4. They write all their new code using their new strategy (as far as possible)

One issue Nigel admitted that they haven’t really got to grips with yet was version control. He emphasised that their journey is not yet done. I’m hoping we will hear more about their adventures and learnings once they have traveled their path. Did you find any of these points helpful? Do you have experience changing old code to reflect new organisational communication patterns?

This is a post in a series on the talks that I attended at my first ever Agile Africa Conference in Johannesburg. All posts are based on the sketch-notes that I took in the sessions. agileafrica

Despite its short length, this was an interesting talk for me. There were two new ideas that I’d not been exposed to before and quite liked. The first was the term “Most Loved Product” (MLPLOL-48). A MLPLOL-48 (rather than MVP) is a slice of a Product that can be used to gather feedback about the user experience i.e. does my Product makes my customer smile? The important part about a MLPLOL-48 is to not forget the smiley!

CaptureSecond, and largely related, was the concept of what a MLPLOL-48 vertical slice needed to consist of. Whereas vertical slices traditionally relate to the stack on which the Product was built, the UX slice needs to include the functional, reliable, usable and emotional design layers to be a full vertical slice.

The presenters also touched on user feedback and how it was important to consider all aspects of the user experience: what they hear, see, say, do, feel and think. They did caution, though, that “not every colourless liquid in a glass is water”, so although user feedback can tell us what they are hearing, seeing, saying, doing, feeling and thinking; we need to probe a little deeper to determine WHY they are having that experience.

Have you ever heard of a MLPLOL-48? What are your thoughts on the UX vertical slice concept?

I recently attended the regional Scrum Gathering for 2015 in Johannesburg. This is a post in a series on the talks that I attended. All posts are based on the sketch-notes that I took in the sessions.checking

Initially, this talk was called “Automated Testing”. Apparently testing can not be automated because testing implies trying to break things when you don’t know what you’re looking for. The preferred term for when code can automatically check itself is “Automated Checking”.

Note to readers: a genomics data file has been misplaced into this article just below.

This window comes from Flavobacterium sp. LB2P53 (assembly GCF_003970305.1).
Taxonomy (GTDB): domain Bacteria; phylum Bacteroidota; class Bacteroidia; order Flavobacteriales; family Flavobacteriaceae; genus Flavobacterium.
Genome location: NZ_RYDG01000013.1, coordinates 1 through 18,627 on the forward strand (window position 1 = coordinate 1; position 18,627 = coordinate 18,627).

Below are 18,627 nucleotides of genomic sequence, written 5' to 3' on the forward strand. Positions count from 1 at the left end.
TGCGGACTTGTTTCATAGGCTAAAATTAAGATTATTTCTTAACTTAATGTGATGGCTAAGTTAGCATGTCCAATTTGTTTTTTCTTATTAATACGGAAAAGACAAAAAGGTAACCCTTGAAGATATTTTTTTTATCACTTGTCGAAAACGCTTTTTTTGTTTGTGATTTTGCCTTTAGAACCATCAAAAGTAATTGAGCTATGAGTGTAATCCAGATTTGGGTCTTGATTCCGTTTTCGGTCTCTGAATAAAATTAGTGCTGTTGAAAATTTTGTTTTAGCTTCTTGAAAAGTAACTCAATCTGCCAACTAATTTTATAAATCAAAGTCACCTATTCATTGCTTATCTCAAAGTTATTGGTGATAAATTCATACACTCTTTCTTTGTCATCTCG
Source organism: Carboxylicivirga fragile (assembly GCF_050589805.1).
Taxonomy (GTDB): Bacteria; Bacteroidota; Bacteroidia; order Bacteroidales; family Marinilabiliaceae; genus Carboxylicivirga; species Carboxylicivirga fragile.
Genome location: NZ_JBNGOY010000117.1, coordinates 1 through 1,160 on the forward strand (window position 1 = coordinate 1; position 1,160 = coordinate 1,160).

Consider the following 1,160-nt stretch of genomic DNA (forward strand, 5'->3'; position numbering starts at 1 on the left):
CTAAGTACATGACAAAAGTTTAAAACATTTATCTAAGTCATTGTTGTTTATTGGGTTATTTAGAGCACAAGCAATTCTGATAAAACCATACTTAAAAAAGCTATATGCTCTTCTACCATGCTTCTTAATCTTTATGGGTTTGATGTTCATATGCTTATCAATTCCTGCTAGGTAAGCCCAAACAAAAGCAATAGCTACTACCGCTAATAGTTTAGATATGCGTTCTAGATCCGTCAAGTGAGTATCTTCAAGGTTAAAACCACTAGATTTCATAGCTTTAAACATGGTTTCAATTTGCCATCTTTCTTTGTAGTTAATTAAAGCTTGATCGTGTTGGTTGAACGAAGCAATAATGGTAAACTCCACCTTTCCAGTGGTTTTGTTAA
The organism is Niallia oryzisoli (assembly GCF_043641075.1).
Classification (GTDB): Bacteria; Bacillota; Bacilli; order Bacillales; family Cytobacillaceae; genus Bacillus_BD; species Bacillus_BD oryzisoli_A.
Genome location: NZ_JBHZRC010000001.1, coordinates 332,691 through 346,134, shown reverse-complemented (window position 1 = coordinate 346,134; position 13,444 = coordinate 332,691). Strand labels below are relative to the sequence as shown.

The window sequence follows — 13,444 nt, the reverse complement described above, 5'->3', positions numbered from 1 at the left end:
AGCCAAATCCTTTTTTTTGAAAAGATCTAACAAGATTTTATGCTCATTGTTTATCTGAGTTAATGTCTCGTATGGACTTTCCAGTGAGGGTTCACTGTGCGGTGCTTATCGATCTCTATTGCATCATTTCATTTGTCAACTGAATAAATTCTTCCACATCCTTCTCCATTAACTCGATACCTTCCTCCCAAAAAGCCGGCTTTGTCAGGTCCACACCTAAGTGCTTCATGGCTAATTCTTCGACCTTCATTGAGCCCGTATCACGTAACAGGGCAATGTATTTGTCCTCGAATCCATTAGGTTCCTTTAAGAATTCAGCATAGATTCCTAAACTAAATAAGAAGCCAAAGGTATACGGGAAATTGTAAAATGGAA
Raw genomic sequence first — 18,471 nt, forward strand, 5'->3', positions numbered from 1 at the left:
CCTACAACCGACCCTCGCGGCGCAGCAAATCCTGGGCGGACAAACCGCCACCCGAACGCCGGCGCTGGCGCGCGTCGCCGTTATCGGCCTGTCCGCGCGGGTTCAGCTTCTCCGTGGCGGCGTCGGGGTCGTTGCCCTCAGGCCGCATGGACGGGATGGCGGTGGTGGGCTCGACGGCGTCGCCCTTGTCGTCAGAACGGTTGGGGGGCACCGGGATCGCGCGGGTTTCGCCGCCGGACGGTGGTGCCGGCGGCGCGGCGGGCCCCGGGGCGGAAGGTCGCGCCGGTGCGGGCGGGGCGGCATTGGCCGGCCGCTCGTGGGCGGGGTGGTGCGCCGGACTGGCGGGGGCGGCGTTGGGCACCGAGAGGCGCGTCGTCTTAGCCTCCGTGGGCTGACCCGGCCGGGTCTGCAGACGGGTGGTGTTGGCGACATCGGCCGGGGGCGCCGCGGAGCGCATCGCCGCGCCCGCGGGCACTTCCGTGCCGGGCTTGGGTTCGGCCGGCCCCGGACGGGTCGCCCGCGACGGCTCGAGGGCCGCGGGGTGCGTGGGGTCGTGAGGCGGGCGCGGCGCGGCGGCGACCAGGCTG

Joshua had an interesting perspective in terms of a test approach. It’s based on the premise that the most important thing, at the end of the day, is the value delivered to the user and this is where all testing should start. His proposed approach is an outside-in approach:

  1. Identify tests/checks that confirm system behaviour and that the output produced is what the user would expect given the inputs.
  2. Once you have identified these checks (typically at the user interface level) then find the highest level where you can write automated checks without increasing the cost to a point where the cost of automation exceeds its benefits.

He did acknowledge that this kind of outside-in approach will not help one find where things are breaking. However, there are certain other benefits to consider when it comes to high level checks:

Benefits Table of High Level Checks

For those who are strong advocates of Test Driven Design, that did get a mention. Joshua acknowledged that when writing complicated pieces of code where there is a large amount of uncertainty, unit tests could be helpful in finding one’s way. He called these Scaffold Tests and drew the analogy to the scaffolding used when constructing tall buildings. Similarly to scaffolding, remove these tests once they have served their purpose, otherwise they become an unnecessary maintenance overhead.

What is your take on an outside-in rather than inside-out approach to automated checking?